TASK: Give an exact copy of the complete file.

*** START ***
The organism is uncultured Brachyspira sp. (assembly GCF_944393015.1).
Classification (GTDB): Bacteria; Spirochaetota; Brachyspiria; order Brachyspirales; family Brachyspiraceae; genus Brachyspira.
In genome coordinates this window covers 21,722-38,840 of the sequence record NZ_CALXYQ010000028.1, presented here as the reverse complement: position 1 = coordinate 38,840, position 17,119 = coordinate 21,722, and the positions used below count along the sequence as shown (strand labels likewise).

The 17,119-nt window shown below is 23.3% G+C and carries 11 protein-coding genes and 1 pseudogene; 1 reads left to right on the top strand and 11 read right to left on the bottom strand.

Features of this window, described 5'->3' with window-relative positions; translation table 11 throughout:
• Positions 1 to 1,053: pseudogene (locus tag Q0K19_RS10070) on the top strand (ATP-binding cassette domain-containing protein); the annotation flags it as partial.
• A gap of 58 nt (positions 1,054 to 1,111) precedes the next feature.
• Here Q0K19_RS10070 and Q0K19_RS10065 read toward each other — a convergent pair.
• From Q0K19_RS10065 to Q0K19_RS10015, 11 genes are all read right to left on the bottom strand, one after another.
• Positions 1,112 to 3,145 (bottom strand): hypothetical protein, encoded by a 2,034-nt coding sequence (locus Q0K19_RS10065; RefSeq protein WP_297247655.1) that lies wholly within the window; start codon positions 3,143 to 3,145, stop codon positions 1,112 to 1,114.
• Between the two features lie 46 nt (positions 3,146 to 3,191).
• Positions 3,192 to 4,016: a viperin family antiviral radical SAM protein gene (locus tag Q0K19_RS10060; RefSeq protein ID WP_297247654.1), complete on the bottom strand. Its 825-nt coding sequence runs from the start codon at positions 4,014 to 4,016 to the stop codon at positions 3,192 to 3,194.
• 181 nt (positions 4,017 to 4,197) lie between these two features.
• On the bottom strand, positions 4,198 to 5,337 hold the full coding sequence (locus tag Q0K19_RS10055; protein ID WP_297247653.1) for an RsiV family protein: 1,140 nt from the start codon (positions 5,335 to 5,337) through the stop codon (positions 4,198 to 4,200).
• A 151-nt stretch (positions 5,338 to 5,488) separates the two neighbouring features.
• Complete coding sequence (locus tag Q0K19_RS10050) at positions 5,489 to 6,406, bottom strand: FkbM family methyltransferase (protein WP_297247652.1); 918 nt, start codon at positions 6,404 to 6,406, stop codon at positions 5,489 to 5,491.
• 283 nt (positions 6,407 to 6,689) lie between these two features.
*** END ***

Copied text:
The organism is uncultured Brachyspira sp. (assembly GCF_944393015.1).
Classification (GTDB): Bacteria; Spirochaetota; Brachyspiria; order Brachyspirales; family Brachyspiraceae; genus Brachyspira.
In genome coordinates this window covers 21,722-38,840 of the sequence record NZ_CALXYQ010000028.1, presented here as the reverse complement: position 1 = coordinate 38,840, position 17,119 = coordinate 21,722, and the positions used below count along the sequence as shown (strand labels likewise).

The 17,119-nt window shown below is 23.3% G+C and carries 11 protein-coding genes and 1 pseudogene; 1 reads left to right on the top strand and 11 read right to left on the bottom strand.

Features of this window, described 5'->3' with window-relative positions; translation table 11 throughout:
• Positions 1 to 1,053: pseudogene (locus tag Q0K19_RS10070) on the top strand (ATP-binding cassette domain-containing protein); the annotation flags it as partial.
• A gap of 58 nt (positions 1,054 to 1,111) precedes the next feature.
• Here Q0K19_RS10070 and Q0K19_RS10065 read toward each other — a convergent pair.
• From Q0K19_RS10065 to Q0K19_RS10015, 11 genes are all read right to left on the bottom strand, one after another.
• Positions 1,112 to 3,145 (bottom strand): hypothetical protein, encoded by a 2,034-nt coding sequence (locus Q0K19_RS10065; RefSeq protein WP_297247655.1) that lies wholly within the window; start codon positions 3,143 to 3,145, stop codon positions 1,112 to 1,114.
• Between the two features lie 46 nt (positions 3,146 to 3,191).
• Positions 3,192 to 4,016: a viperin family antiviral radical SAM protein gene (locus tag Q0K19_RS10060; RefSeq protein ID WP_297247654.1), complete on the bottom strand. Its 825-nt coding sequence runs from the start codon at positions 4,014 to 4,016 to the stop codon at positions 3,192 to 3,194.
• 181 nt (positions 4,017 to 4,197) lie between these two features.
• On the bottom strand, positions 4,198 to 5,337 hold the full coding sequence (locus tag Q0K19_RS10055; protein ID WP_297247653.1) for an RsiV family protein: 1,140 nt from the start codon (positions 5,335 to 5,337) through the stop codon (positions 4,198 to 4,200).
• A 151-nt stretch (positions 5,338 to 5,488) separates the two neighbouring features.
• Complete coding sequence (locus tag Q0K19_RS10050) at positions 5,489 to 6,406, bottom strand: FkbM family methyltransferase (protein WP_297247652.1); 918 nt, start codon at positions 6,404 to 6,406, stop codon at positions 5,489 to 5,491.
• 283 nt (positions 6,407 to 6,689) lie between these two features.